23. 23. Short Field Names? • Disk space: cheap • RAM: not cheap • Developer Time: expensive • Err towards compact, readable fieldnames • Might be worth writing a mapper • Probably wish we’d used c instead of client_idSunday, August 7, 2011
  24. 24. Favor Human-Readable Foreign Keys • DBRefs are a bit cumbersome • Referencing by MongoId often means doing extra lookups • Build human-readable references to save you doing lookups and manual joinsSunday, August 7, 2011
  25. 25. Example • Store the Template and the Email as strings on the message object • { template: “Internal - Blast Notify”, email: “support-alerts@sailthru.com” } • No external reference lookups required • The tradeoff is basically just disk spaceSunday, August 7, 2011
  26. 26. Embed vs Top-Level Collections? • Major question of MongoDB schema design • If you can ask the question at all, you might want to err on the side of embedding • Don’t embed if the embedding could get huge • Don’t feel too bad about denormalizing by embedding AND storing in a top-level collectionSunday, August 7, 2011
  27. 27. Typical Properties of Top-Level Collections • Independence: They don’t “belong” conceptually to another collection • Nouns: the building blocks of your system • Easily referenceable and updatableSunday, August 7, 2011
  28. 28. Embedding Pros • Super-fast retrieval of document with related data • Atomic updates • “Ownership” of embedded document is obvious • Usually maps well to code structuresSunday, August 7, 2011
  29. 29. Embedding Cons • Harder to get at, do mass queries • Does not size up infinitely, will hit 16MB limit • Hard to create references to embedded object • Limited ability to indexed-sort the embedded objectsSunday, August 7, 2011
  30. 30. If You Think You Can Embed • You probably should • I take advantage of embedding in my designs more often now than I did three years ago • It’s a gift MongoDB gives you in exchange for giving up your joinsSunday, August 7, 2011
  31. 31. Design Example: User Permissions • Users can have various broad permission levels for any number of clients • For example, user ‘ploki’ might have permission level ‘admin’ for client 76 and permission level ‘reports_only’ for client 450Sunday, August 7, 2011
  32. 32. How Will We Use This Data? • Retrieve all clients for a given user • Retrieve all users for a given client • Retrieve a permission level for a given client for a given userSunday, August 7, 2011
  33. 33. How Will This Data Grow? • In the medium term, it will stay small • Number of clients and number of users can both grow infinitelySunday, August 7, 2011
  34. 34. Back in SQL-land • There’s a fairly standard way to do it • It’s a many-many relationship, so • Use a join table (client_user)Sunday, August 7, 2011
  35. 35. Should We Use a New Top-Level Collection? db.client.user.save( { client_id: 76, username: ‘ploki’, permission: ‘admin’, }); db.client.user.save( { client_id: 450, username: ‘ploki’, permission: ‘reports_only’, }); db.client.user.ensureIndex( { client_id: 1 } ); db.client.user.ensureIndex( { username: 1 } ); // get all users belonging to a client db.client.user.find( { client_id: 76 } ); // get all clients a user has access to db.client.user.find( { username: ‘ibwhite’ } ); // get permissions for our current user db.client.user.findOne( { username: user.name } );Sunday, August 7, 2011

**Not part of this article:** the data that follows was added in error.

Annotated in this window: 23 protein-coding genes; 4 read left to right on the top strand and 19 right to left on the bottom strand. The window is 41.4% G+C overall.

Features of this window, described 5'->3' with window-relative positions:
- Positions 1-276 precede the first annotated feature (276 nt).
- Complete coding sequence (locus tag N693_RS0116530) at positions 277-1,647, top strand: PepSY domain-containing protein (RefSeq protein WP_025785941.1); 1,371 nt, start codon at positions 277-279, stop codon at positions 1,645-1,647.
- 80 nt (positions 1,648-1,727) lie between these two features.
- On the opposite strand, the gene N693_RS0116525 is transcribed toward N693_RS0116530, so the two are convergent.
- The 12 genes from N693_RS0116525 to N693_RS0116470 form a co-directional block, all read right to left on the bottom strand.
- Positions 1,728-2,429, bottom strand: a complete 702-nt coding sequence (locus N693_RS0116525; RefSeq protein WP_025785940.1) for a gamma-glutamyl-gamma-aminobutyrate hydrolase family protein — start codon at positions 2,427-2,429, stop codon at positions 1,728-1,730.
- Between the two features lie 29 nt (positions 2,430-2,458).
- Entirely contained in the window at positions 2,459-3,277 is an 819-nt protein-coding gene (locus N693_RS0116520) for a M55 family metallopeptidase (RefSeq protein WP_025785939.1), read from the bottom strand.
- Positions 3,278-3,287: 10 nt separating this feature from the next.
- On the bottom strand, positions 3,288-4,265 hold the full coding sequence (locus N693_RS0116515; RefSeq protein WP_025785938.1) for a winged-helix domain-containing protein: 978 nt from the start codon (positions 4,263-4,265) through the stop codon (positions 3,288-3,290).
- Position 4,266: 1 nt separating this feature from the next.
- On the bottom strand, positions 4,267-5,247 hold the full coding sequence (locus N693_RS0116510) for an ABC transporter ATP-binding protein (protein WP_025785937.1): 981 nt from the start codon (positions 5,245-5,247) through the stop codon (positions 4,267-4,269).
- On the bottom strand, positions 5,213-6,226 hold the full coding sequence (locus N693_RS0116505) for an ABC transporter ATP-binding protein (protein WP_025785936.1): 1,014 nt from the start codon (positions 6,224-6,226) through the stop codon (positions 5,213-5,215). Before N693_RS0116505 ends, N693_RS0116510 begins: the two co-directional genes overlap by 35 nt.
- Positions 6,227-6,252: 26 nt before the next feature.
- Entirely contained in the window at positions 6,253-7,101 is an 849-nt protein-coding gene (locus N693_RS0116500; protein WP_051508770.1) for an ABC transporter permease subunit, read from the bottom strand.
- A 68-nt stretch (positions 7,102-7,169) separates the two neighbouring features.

36. 36. Probably Not • Only needed if we have lots of clients per user AND lots of users per client • This is a case where we can embed, so let’s do soSunday, August 7, 2011
  37. 37. Three Ways to Embed ‘clients’: { ‘76’: ‘admin’, Not good: Object ‘450’: ‘reports_only’, can’t do a multikeys index }, on the keys of a hash index:??? Okay: Array ‘clients’: [ {‘_id’: 76, ‘access’: ‘admin’}, but have to search through array of objects }, {‘_id’: 450, ‘access’: ‘reports_only’} to find by _id index: { ‘clients._id’: 1 } on retrieved doc ‘clients’: [ 76, 450 ], Our approach: Array ‘clients_access’: { ’76’: ‘admin’, Fields next to each other alphabetically and object ‘450’: ‘reports_only’, } index: { clients: 1 }Sunday, August 7, 2011
  38. 38. Indexes • Index all highly frequent queries • Do less-indexed queries only on secondaries • Reduce the size of indexes whereever you can on big collections • Don’t sweat the medium-sized collections, focus on the big winsSunday, August 7, 2011
  39. 39. Take Advantage of Multiple-Field Indexes • Order matters • If you have an index on {client_id: 1, email: 1 } • Then you also have the {client_id: 1} index “for free” • but not { email: 1}Sunday, August 7, 2011
  40. 40. Use your _id • You must use an _id for every collection, which will cost you index size • So do something useful with _idSunday, August 7, 2011
  41. 41. Take advantage of fast ^indexes • Messages have _ids like: 32423.00000341 • Need all messages in blast 32423: • db.message.blast.find( { _id: /^32423./ } ); • (Yeah, I know the . is ugly. Don’t use a dot if you do this.)Sunday, August 7, 2011
  42. 42. Manual Range Partioning • We moved a big message.blast collection into per-day collections: • message.blast.20110605 message.blast.20110606 message.blast.20110607 etc... • Keeps working set indexes smaller • When we move data into the archive, drop() is much faster than remove()Sunday, August 7, 2011
  43. 43. Questions? Looking for a job? ian@sailthru.com twitter.com/eonwhiteSunday, August 7, 2011